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Terminate and Stay Resident

Terminate and Stay Resident (TSR) computer programs were the only way to achieve a primitive sort of multitasking using only the generic MS-DOS operating system. Some TSRs were effectively device drivers for hardware not directly supported by MS-DOS, whilst others were small utility programs offering frequently-used functionality such as scheduling and contact directories.

Normally, in the MS-DOS operating system, only one program could be running at any given time, and when it wanted to stop running, it relinquished the control to MS-DOS's shell program,, using the system call INT 21H/4CH. The memory and system resources used by the program were marked as unused, effectively making it impossible to summon parts of it again. However, if a program ended with the system call INT 21H/31H, the operating system did not reuse a certain, specified, part of the program's memory.

The call, introduced in MS-DOS version 2, was called 'Terminate and Stay Resident', hence the name 'TSR'. Before making this call, the program could install one or several interrupt vectors pointing into itself, so that it would be called again. Installing a hardware interrupt vector allowed such a program to react to hardware events; a software interrupt vector allowed it to be called by the currently running program; using a timer interrupt allowed a TSR to be summoned periodically.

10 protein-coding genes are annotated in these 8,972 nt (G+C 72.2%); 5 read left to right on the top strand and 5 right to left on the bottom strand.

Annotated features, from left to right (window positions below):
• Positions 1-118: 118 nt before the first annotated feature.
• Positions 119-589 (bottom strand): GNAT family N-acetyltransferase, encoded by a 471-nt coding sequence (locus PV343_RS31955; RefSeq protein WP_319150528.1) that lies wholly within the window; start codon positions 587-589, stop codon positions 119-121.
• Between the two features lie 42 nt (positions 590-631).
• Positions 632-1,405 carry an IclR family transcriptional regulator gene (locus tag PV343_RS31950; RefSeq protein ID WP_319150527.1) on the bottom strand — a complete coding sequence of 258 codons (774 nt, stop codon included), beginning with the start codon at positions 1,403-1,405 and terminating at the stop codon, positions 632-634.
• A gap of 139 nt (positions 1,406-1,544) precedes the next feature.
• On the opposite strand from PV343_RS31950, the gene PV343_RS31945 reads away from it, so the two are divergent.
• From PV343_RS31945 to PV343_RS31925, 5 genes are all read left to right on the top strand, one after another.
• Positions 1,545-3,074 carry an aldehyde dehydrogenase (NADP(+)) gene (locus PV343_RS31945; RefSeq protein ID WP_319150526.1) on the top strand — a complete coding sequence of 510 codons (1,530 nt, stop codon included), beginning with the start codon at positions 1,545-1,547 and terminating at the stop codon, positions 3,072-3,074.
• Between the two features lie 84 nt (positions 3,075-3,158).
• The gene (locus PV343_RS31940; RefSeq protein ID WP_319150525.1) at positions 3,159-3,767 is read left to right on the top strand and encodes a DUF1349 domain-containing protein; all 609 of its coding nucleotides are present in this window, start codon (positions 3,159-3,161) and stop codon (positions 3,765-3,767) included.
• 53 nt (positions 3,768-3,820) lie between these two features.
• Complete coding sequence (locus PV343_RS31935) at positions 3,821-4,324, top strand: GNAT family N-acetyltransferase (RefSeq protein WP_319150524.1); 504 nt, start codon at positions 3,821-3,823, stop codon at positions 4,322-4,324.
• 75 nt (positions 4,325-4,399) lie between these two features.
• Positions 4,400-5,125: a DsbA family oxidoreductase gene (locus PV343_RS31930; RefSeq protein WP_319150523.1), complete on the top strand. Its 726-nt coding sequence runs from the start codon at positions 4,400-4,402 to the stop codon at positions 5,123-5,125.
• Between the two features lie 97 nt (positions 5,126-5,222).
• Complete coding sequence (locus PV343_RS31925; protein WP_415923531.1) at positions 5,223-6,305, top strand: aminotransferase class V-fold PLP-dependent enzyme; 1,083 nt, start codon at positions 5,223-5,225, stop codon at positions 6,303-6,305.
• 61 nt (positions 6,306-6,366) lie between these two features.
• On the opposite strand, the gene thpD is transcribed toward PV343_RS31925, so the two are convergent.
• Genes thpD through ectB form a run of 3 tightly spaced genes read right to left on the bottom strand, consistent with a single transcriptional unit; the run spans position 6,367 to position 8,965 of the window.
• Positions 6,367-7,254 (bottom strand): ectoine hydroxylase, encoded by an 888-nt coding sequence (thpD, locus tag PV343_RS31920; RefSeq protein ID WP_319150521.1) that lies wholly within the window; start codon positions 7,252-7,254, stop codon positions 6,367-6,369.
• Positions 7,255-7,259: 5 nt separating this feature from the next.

A TSR could be loaded at any time; sometimes, they were loaded immediately after the operating system's boot, by being explicitly loaded in either the AUTOEXEC.BAT or CONFIG.SYS scripts, or alternatively at the user's request (for example, Borland's Sidekick and Turbo Debugger). These programs would, as the name implied, stay resident in memory whilst other programs were executing. Most of them didn't have an option for unloading themselves from memory, so loading a TSR meant it would stay until a reboot.

Whilst very useful, or even essential to overcome MS-DOS's limitations, TSRs had a reputation as troublemakers. The programs effectively hijacked the operating system in varying, undocumented ways, often causing systems to crash on their activation or deactivation when used with particular application programs or other TSRs. Additionally, all program code in MS-DOS systems, even those with large amounts of physical RAM, had to be loaded into the first 640 kilobytes of RAM. TSRs were no exception, and took chunks from that 640K that was thus unavailable to application programs. This meant that writing a TSR was a challenge of achieving the smallest possible size for it, and checking it for compatibility with a lot of software products from different vendors—often a very frustrating task.

In the late 1980s and early 1990s, many video games on the PC platform pushed up against this limit and left less and less space for TSRs—even essential ones like CD-ROM drivers—and arranging things so that there was enough free RAM to run the games, while keeping the necessary TSRs present, became a black art. Many gamers had several boot disks with different configurations for different games, and Microsoft (in later DOS versions) and other commercial vendors provided utilities to perform the necessary calculations.

With the development of games using DOS extenders (a notable early example was Wolfenstein 3D) which bypassed the 640K barrier, many of the issues relating to TSRs disappeared, and with the widespread adoption of Microsoft Windows and especially Windows 95 the TSR faded into the background. The TSR has now disappeared completely, as multitasking operating systems such as Microsoft Windows XP, Mac OS, and Linux provide the facilities for multiple programs to run simultaneously without the need for special programming tricks.